In Montgomery County, home to some of the toniest neighborhoods in suburban Washington, D.C., there is a strict property maintenance code.
If, for example, a homeowner embarks on an exterior renovation project, such as an addition, “the owner must complete each exterior surface, including windows, wall siding, and roof within one year after the building permit was first issued, or within one year after construction started if no building permit was required.”
That’s a lot of pressure for do-it-yourselfers.
In historic Franklin, Tenn., “no vehicle should be parked on the front yard/lawn unless the vehicle is parked on an approved driveway or parking pad,” and grass, weeds and annuals may not grow in excess of 12 inches or the homeowner risks penalty.
So, homeowners there need to prune their 24-inch Bachelor’s Buttons — possibly before they even bloom.
In York, Pa., the municipal property maintenance code requires that all gates on private properties must be “self-closing and self-latching,” such that the gate will “positively close and latch when released from a still position of six inches from the gatepost.”
That’s precision, so any homeowner who installs a gatepost better be handy with a level.
And, closer to home, in Wethersfield, Conn., known as “Ye Most Ancient Towne” in Connecticut, “all useful, wanted material, including equipment and appliances, stored out-of-doors shall be stored in an orderly fashion in the rear yard.”
Not the side yard.
Or the dooryard.
The rear yard.
And, it must be stored in a manner that doesn’t offend the neighbors.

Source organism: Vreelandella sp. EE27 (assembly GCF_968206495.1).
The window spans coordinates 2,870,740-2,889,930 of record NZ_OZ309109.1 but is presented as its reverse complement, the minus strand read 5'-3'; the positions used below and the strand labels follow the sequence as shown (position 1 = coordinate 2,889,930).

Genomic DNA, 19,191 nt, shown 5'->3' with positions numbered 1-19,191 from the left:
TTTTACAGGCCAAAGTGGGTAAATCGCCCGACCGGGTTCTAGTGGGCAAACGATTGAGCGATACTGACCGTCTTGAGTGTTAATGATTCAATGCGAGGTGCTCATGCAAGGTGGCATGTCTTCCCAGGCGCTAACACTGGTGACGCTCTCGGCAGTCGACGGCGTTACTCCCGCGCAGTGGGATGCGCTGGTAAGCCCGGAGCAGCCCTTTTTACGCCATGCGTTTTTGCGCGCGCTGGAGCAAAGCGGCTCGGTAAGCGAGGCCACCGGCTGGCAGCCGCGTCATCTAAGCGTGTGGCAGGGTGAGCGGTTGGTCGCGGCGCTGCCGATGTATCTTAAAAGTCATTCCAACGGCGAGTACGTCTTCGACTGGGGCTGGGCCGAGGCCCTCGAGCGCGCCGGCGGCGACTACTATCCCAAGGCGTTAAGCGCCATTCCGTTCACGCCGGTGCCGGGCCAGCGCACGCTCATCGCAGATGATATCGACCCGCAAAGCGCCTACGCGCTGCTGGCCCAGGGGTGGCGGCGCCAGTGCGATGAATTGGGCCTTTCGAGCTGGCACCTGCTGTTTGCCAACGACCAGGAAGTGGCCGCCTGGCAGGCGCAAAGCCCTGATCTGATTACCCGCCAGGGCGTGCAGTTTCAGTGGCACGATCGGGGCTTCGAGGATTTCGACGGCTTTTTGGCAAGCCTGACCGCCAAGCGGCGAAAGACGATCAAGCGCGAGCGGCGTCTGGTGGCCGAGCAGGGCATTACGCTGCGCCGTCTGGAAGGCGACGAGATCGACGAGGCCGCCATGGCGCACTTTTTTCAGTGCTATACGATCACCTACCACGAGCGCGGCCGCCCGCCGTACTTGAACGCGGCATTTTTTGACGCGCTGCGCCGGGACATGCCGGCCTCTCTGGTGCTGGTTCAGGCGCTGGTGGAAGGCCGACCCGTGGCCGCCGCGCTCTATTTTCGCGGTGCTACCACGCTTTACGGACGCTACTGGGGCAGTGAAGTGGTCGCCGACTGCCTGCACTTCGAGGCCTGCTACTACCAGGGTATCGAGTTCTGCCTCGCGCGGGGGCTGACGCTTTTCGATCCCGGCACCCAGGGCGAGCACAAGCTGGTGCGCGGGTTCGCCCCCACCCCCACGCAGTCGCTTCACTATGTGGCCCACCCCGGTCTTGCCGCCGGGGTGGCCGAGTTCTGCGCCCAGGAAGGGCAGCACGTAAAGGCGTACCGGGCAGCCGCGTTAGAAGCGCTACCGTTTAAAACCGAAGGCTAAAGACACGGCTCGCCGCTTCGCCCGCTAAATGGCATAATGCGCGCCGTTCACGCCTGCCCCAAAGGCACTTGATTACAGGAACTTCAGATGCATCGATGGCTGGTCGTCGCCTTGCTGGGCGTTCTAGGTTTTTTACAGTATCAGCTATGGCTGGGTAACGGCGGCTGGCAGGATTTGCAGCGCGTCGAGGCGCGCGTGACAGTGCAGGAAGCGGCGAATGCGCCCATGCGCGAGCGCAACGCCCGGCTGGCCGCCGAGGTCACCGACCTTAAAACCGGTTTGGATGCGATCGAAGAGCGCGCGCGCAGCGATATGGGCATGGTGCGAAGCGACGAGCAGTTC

Working farms are exempt from the code, which must be a relief to the farmers.
We’re telling you all of this because Auburn — yes, Auburn — has begun a conversation about whether there is a need for a property maintenance code to contain blight.
Before anyone overreacts, Auburn residents and officials have something to guide this process that others did not: basic Maine common sense.
In an email distributed to Auburn residents who receive such municipal notices, City Planner Eric Cousens explained the early exploration of a maintenance code is in response to property owners worried that their property values decrease when neighboring owners don’t do basic home maintenance, like painting and mowing. In today’s real estate market, that’s a real concern involving real dollars.
Cousens acknowledges that the economy has made it difficult for some people to afford basic maintenance, but the city has a duty to respond to complaints.
Auburn has talked about a property maintenance code before. According to Cousens, the city established a Property Enhancement Committee in 1998 and discussed setting standards until 2002, when the idea was abandoned.
Now, while Auburn has standards to deal with debris, safety hazards and removal of unregistered vehicles, it doesn’t have, as Cousens pointed out, “standards to require mowing of lawns and weeds in gardens or formerly landscaped areas, flaking paint on siding or trim, cracked windows,” or any ordinance that would authorize the city to take care of these maintenance issues and bill property owners for the work.
As part of its discussion, Auburn will be talking about developing a community standard, a standard that — in Wethersfield — is defined as the “judgment by a reasonable member of the community.”
And who judges who is reasonable?
The community does, which is why it’s so important for folks in Auburn to get involved in this discussion so councilors have solid direction.
There are a lot of good things to say about property maintenance codes, such as setting standards for fire safety, sanitation and pest control, but there’s a lot to be suspicious about, such as who determines how much peeling paint is too much peeling paint or whether your fence is decayed or merely aged.
If Auburn residents want a say in establishing a shared community standard, they must speak up. Or, risk the very real possibility that — like the good folks in Montgomery County — your neighbors get to decide what is an “acceptable” container to store your household trash.
The City Council is scheduled to start discussions on community standards at their regular meeting at 7 p.m. on Monday, Dec. 10, at Auburn Hall. In the meantime, if you want a say in setting that standard, talk to the survey monkey at: https://www.surveymonkey.com/s/6VQR9PX
The opinions expressed in this column reflect the views of the ownership and the editorial board.